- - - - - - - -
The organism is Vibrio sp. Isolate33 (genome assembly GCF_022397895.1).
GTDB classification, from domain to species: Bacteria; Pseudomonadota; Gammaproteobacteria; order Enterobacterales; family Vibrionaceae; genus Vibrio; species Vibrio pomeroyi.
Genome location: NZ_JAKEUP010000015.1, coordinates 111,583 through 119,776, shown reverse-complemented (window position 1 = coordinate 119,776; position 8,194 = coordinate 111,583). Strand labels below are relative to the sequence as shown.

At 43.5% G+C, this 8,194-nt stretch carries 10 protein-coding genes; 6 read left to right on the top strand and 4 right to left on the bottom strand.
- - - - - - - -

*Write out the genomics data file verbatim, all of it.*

The organism is Vibrio sp. Isolate33 (genome assembly GCF_022397895.1).
GTDB classification, from domain to species: Bacteria; Pseudomonadota; Gammaproteobacteria; order Enterobacterales; family Vibrionaceae; genus Vibrio; species Vibrio pomeroyi.
Genome location: NZ_JAKEUP010000015.1, coordinates 111,583 through 119,776, shown reverse-complemented (window position 1 = coordinate 119,776; position 8,194 = coordinate 111,583). Strand labels below are relative to the sequence as shown.

At 43.5% G+C, this 8,194-nt stretch carries 10 protein-coding genes; 6 read left to right on the top strand and 4 right to left on the bottom strand.